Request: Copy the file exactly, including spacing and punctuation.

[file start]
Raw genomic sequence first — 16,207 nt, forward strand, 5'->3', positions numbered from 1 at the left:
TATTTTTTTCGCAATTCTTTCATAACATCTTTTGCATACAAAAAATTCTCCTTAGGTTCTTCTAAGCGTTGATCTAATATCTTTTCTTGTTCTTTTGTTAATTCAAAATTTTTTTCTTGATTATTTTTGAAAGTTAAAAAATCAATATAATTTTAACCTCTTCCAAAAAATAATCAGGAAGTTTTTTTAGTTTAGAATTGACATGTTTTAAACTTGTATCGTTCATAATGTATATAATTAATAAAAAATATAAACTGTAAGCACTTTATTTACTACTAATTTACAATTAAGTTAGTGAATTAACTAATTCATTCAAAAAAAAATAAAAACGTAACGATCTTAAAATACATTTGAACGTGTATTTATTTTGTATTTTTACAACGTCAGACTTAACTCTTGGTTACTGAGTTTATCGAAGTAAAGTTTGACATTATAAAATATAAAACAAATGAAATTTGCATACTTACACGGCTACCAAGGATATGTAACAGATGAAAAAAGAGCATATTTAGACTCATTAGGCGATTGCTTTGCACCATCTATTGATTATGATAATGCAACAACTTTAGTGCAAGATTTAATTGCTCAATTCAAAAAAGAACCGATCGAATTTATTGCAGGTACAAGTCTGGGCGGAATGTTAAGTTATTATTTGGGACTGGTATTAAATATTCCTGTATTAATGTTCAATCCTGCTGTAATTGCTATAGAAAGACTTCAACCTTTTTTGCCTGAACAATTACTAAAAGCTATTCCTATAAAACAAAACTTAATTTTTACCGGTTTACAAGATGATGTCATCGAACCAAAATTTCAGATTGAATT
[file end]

Raw genomic sequence first — 16,207 nt, forward strand, 5'->3', positions numbered from 1 at the left:
TATTTTTTTCGCAATTCTTTCATAACATCTTTTGCATACAAAAAATTCTCCTTAGGTTCTTCTAAGCGTTGATCTAATATCTTTTCTTGTTCTTTTGTTAATTCAAAATTTTTTTCTTGATTATTTTTGAAAGTTAAAAAATCAATATAATTTTAACCTCTTCCAAAAAATAATCAGGAAGTTTTTTTAGTTTAGAATTGACATGTTTTAAACTTGTATCGTTCATAATGTATATAATTAATAAAAAATATAAACTGTAAGCACTTTATTTACTACTAATTTACAATTAAGTTAGTGAATTAACTAATTCATTCAAAAAAAAATAAAAACGTAACGATCTTAAAATACATTTGAACGTGTATTTATTTTGTATTTTTACAACGTCAGACTTAACTCTTGGTTACTGAGTTTATCGAAGTAAAGTTTGACATTATAAAATATAAAACAAATGAAATTTGCATACTTACACGGCTACCAAGGATATGTAACAGATGAAAAAAGAGCATATTTAGACTCATTAGGCGATTGCTTTGCACCATCTATTGATTATGATAATGCAACAACTTTAGTGCAAGATTTAATTGCTCAATTCAAAAAAGAACCGATCGAATTTATTGCAGGTACAAGTCTGGGCGGAATGTTAAGTTATTATTTGGGACTGGTATTAAATATTCCTGTATTAATGTTCAATCCTGCTGTAATTGCTATAGAAAGACTTCAACCTTTTTTGCCTGAACAATTACTAAAAGCTATTCCTATAAAACAAAACTTAATTTTTACCGGTTTACAAGATGATGTCATCGAACCAAAATTTCAGATTGAATT